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Accused SPU shooter testifies ‘voices’ told him to kill; prosecution says insanity defense is an act

Aaron Ybarra shows how he pointed his shotgun at students on the Seattle Pacific University campus on June 5, 2014.

Aaron Ybarra shows how he pointed his shotgun at students on the Seattle Pacific University campus on June 5, 2014.

SEATTLE —  A chilling confession came on the stand Monday from the man accused of opening fire at Seattle Pacific University. One student was killed and two others were injured.

Aaron Ybarra admitted to jurors in his murder trial Monday that he killed student Paul Lee, 19, and also shot student Sarah Williams on the campus on June 5, 2014. Another student, Thomas Fowler Jr., was also injured by pellets from the shotgun blast that killed Lee.

Ybarra told his defense attorney Ramona Brandes that he didn’t know if the shooting was real until he was in the back of a police cruiser after his arrest.

Ybarra claims he was possessed by one of the Columbine shooters when he opened fire on the innocent students.

During questioning by the defense, Ybarra said he heard the Columbine shooter’s voice for years, almost on a daily basis.

The defendant says he tried to commit suicide in 2010 and even called 911 on himself because he was afraid he would hurt others.

“It was intense, scary and confusing in an intensive way,” Ybarra said.

Ybarra said he drank until he blacked out because that helped him deal with the Columbine shooter.  But the defendant claims it still wasn’t enough to drown out the other voices telling him to kill.

“God was telling me, 'No more delaying, it had to be done,'" Ybarra said.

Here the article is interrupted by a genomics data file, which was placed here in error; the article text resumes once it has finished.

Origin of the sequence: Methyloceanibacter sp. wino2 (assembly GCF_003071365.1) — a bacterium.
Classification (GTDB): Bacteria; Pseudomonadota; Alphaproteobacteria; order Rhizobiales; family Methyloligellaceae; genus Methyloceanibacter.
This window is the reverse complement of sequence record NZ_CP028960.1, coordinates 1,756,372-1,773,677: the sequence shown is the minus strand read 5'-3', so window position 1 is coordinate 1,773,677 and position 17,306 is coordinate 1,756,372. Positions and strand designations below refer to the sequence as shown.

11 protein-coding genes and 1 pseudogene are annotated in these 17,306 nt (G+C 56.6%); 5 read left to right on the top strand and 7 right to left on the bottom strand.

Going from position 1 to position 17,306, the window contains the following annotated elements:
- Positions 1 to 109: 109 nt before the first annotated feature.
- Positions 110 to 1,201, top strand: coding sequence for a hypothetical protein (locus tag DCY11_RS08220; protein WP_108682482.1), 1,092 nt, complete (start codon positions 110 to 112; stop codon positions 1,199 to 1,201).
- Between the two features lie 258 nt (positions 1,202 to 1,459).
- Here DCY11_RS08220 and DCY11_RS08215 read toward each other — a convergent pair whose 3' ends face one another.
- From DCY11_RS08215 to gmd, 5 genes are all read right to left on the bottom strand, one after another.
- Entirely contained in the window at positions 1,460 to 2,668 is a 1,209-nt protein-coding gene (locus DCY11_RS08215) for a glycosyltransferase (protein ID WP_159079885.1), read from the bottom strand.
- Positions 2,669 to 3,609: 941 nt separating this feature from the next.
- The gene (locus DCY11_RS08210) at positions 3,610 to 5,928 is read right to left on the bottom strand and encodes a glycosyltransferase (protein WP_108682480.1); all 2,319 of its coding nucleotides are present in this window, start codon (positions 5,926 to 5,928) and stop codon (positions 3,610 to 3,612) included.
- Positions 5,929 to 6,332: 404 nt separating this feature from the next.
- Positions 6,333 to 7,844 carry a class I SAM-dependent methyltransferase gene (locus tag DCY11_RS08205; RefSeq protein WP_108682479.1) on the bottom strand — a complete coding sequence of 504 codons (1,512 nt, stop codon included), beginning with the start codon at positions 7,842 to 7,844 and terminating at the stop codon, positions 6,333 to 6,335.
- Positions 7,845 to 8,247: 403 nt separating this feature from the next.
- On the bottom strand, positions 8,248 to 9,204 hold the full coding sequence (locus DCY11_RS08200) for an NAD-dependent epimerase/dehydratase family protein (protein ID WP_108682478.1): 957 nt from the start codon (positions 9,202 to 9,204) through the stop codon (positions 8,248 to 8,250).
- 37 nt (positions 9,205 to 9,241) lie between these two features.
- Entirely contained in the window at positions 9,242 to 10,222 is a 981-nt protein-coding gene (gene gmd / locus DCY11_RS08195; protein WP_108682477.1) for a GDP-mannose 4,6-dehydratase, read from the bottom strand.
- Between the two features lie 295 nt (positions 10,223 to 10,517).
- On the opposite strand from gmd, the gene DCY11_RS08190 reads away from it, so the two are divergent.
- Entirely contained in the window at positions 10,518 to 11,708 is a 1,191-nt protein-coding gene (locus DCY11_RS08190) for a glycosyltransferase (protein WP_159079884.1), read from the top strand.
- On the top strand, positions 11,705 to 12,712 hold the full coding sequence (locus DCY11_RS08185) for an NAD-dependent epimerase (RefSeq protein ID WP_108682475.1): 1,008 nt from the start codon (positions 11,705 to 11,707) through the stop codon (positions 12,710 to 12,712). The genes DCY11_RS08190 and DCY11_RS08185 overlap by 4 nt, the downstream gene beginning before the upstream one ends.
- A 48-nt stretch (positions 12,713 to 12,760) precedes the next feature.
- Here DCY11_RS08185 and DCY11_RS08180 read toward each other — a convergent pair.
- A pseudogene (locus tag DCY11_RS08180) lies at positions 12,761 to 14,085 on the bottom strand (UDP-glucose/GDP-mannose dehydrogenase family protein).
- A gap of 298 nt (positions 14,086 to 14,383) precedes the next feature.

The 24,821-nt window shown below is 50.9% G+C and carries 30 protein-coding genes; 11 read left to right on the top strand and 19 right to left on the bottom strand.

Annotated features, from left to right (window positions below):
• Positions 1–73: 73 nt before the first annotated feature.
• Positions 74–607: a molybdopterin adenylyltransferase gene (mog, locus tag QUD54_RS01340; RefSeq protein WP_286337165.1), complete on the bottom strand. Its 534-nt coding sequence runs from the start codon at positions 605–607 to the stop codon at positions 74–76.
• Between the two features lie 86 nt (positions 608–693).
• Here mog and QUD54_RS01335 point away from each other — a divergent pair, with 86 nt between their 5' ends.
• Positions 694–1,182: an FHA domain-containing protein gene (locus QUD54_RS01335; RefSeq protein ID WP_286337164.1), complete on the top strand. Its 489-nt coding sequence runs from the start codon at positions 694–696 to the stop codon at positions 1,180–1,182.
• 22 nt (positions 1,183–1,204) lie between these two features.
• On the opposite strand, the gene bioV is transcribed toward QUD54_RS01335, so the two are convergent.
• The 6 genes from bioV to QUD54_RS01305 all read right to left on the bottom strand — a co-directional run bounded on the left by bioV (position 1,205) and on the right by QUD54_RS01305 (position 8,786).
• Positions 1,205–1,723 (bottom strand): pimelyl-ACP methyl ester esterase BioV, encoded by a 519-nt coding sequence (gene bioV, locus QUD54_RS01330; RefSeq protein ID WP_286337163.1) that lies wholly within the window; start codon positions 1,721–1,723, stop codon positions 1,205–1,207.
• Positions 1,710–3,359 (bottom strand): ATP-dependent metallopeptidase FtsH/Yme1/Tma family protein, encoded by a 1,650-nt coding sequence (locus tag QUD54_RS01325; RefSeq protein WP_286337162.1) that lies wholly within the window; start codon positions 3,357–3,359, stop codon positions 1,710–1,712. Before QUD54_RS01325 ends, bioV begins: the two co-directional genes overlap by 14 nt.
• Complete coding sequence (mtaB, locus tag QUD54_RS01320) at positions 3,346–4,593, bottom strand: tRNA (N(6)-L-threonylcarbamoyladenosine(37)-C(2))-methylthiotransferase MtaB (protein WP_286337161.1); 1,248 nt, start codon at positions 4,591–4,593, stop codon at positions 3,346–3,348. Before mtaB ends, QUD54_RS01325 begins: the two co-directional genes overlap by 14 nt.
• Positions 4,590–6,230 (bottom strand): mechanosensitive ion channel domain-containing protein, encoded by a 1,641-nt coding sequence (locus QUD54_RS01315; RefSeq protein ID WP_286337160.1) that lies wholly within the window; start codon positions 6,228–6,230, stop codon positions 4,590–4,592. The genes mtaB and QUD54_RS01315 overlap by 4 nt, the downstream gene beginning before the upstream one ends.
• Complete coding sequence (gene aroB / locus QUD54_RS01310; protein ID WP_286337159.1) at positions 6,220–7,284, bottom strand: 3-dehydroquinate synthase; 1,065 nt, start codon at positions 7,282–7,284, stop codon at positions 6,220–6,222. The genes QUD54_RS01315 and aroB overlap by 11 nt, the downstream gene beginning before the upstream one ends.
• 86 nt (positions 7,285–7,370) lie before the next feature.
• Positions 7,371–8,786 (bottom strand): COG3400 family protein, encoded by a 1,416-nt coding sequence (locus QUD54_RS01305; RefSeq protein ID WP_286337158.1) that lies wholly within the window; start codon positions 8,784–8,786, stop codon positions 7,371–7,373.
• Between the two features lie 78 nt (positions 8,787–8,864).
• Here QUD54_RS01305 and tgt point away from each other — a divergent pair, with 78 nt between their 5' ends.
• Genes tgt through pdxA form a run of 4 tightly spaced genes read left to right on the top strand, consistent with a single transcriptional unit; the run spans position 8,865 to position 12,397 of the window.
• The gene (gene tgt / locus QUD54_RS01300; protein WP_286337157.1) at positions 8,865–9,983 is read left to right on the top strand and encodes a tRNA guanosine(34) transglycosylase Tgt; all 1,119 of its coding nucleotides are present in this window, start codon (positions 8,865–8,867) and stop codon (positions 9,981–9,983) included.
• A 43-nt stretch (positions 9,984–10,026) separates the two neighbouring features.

Ybarra said Satan also spoke to him.

“Lucifer put their spirits inside me, inside my soul,” Ybarra said.

The defense on Monday also called a drug and alcohol dependency expert to the stand. The expert testified that she recognized red flags and recommended Ybarra go to a mental hospital. Ybarra never went to the mental hospital to seek help.

The defendant’s brother, Joel Ybarra, also took the stand and told jurors that Aaron talked about the disturbing voices of the Columbine shooter for years leading up to SPU’s shooting.

“He was scared, he was absolutely terrified,” Joel said.

But during cross-examination, prosecutors pressed the brother about Aaron’s mood.  Joel had spoken to Aaron just two hours before the shooting.

“He seemed content,” Joel said.

Joel also said Aaron never mentioned anything about feeling out of control and never talked about Satan or God telling him to kill.

The prosecution says Ybarra’s insanity defense is all an act. During cross-examination. they pressed the shooter to explain why he never mentioned God or Satan to anyone before or after the shooting. They say the defendant only brought up that defense on Monday.

The prosecution says Ybarra planned the attack for weeks because of his hatred for people who he thought treated him badly.

On the day of the shooting, the prosecution says, Ybarra carefully picked out his victims. Many of the students who testified in the trial said they thought the gun was a joke. And when the victims brushed Ybarra off, the defendant admitted on the stand that it made him angry.

“I don’t know why they didn’t run,” Ybarra said.

Ybarra  added that student Paul Lee should have hid when he saw the gun.

“When Paul disobeyed the command, he kept walking,” Ybarra said.

The prosecution says Ybarra spared the students who showed fear and shot the ones who didn’t.

They prosecution says the real motive was power.

The shooting made him feel powerful, something he craved in his life.

The state will continue its cross-examination of Ybarra on Tuesday.